Filmed in technicolor and directed by George Sidney, the movie is fast paced, with expert action scenes and great swordplay. Energetic, romantic, humorous, tragic, and suspenseful, this adaptation of “Three Musketeers” is one of the best ever done.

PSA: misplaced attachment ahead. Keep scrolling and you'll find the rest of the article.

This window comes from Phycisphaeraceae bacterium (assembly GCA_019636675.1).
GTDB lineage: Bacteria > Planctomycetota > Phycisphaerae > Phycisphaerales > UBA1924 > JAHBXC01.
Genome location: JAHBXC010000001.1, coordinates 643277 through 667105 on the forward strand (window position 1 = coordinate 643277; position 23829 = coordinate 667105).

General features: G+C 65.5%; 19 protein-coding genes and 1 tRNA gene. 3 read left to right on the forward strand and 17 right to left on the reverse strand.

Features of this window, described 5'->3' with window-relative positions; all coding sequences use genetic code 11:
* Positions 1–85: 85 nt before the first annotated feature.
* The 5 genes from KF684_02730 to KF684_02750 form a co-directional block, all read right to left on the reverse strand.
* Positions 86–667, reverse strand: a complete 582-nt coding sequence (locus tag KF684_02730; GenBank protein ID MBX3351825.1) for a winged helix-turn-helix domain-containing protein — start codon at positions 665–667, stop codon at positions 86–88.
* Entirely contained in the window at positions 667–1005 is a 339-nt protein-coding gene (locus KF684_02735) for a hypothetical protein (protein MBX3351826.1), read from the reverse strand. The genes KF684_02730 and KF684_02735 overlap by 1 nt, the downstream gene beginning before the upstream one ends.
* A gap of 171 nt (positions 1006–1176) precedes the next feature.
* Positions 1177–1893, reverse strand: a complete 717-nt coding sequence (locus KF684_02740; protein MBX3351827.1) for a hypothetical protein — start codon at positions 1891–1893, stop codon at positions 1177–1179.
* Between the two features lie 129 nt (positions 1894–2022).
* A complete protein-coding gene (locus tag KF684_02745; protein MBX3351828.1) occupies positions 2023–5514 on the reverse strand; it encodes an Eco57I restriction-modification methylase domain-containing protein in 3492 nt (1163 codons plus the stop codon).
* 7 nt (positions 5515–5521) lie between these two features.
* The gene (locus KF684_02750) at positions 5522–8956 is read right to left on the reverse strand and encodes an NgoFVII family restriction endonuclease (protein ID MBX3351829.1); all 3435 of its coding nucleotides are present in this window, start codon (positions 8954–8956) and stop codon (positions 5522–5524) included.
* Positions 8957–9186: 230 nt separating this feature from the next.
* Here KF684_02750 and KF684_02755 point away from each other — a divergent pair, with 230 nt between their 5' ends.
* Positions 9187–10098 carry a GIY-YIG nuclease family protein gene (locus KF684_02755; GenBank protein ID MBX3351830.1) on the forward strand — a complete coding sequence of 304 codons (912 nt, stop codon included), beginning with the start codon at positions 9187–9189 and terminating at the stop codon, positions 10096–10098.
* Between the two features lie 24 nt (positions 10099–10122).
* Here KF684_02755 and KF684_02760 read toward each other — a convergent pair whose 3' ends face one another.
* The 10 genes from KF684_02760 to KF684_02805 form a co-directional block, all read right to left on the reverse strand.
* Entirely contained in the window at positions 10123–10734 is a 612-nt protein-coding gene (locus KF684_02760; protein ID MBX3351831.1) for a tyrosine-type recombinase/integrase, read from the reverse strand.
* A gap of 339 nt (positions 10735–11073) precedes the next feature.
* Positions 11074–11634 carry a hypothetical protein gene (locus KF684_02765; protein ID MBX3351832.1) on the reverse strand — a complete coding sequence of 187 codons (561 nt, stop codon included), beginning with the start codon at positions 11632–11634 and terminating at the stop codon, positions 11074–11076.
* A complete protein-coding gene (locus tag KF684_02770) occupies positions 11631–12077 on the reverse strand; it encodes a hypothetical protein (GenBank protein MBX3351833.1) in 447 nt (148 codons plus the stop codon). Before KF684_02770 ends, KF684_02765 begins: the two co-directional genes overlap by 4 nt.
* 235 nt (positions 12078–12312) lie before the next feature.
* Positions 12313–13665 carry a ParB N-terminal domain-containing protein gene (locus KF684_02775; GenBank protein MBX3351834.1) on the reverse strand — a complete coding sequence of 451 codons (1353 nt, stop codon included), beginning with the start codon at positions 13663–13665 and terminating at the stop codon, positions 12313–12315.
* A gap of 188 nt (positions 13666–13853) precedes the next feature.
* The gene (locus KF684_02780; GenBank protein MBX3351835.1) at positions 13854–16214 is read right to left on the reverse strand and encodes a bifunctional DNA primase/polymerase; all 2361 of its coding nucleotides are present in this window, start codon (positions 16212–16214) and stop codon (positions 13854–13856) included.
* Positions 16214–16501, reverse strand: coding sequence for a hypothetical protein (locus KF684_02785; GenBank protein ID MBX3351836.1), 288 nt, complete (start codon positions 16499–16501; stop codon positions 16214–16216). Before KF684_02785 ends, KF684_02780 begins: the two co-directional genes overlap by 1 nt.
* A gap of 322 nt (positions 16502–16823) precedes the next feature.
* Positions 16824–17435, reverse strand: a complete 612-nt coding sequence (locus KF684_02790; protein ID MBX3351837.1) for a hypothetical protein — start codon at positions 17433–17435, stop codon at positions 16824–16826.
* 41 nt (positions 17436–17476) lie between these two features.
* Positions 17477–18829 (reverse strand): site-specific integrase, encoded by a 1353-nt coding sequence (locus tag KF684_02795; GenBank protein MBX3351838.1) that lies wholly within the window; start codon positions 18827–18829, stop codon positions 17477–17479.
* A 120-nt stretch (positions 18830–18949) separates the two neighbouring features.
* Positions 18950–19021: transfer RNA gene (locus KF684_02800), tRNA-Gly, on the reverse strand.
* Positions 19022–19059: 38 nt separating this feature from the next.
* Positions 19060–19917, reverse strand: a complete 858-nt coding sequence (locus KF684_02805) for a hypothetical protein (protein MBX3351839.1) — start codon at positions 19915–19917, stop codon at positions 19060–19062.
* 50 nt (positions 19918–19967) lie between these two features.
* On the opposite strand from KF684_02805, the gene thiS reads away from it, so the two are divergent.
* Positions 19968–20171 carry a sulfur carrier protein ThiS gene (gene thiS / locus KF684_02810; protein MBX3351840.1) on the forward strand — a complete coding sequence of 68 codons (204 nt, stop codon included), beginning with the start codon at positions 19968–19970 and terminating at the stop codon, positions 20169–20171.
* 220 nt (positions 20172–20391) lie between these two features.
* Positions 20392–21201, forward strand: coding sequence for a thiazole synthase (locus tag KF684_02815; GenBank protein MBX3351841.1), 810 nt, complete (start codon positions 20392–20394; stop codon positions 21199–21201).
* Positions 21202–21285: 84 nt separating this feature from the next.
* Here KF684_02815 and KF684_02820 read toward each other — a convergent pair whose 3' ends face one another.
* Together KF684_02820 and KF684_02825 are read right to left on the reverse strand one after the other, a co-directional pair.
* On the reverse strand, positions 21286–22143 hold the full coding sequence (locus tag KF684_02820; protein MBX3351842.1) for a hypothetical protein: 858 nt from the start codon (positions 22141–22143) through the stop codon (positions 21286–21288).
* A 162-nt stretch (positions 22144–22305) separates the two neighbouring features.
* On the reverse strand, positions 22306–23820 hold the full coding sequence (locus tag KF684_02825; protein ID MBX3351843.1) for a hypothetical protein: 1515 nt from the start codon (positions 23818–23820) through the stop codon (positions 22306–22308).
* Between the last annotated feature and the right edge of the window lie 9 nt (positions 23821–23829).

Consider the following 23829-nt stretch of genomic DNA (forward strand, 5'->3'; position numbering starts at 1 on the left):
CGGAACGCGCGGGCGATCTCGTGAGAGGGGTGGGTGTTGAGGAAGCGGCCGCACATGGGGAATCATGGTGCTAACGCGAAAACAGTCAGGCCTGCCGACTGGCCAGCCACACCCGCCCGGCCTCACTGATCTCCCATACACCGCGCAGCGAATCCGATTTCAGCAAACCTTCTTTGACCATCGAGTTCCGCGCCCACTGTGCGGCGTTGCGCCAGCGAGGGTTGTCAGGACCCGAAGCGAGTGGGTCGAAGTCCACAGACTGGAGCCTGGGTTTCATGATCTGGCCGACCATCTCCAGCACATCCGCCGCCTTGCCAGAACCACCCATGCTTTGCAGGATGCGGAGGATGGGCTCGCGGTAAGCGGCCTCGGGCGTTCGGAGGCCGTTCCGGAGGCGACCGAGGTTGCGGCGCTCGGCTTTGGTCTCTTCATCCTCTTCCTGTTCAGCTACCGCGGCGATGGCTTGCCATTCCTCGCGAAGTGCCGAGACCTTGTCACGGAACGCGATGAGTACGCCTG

Stella Dorothy Sebastian was born on April 26, 1903 in Birmingham, Alabama. Her father was a preacher and her mother a painter. As a child she wanted to be a dancer and an actress, but her parents looked down upon both professions. So at age 15, shortening her name to Dorothy Sebastian, she ran away to New York City to pursue her goals. She took up acrobatic dancing at the prestigious Ned Wayburn School but was constantly rejected by agents as she tried to land a role as an actress. She finally got her first job in show business as a chorus girl in the revue “George White’s Scandals” in June 1924. The show opened at the Apollo Theatre and ran for 198 performances, closing in December. Then in 1925 she signed a contract with MGM and her first role was in “Sackcloth and Scarlet” (1925) which also starred Alice Terry. She went on to make several movies with MGM in the late 20’s, most notably: “A Woman Of Affairs” (1928) with Greta Garbo, “Our Dancing Daughters” (1929) with Joan Crawford and Anita Page, “Spite Marriage” (1929) with Buster Keaton (with whom she was romantically involved with at the time), and “Our Blushing Brides” (1930) with Joan Crawford, Robert Montgomery, and Anita Page,. At the end of her five-year contract with MGM, she asked for a raise (her weekly salary came to $1,000), but was refused. Out of a contract, her career faltered. She was relegated to supporting roles although some were in “A” grade movies such as; The Women (1939) and “Reap The Wild Wind” (1942) with John Wayne. All told, Dorothy Sebastian starred in or had minor roles in over sixty movies in her career.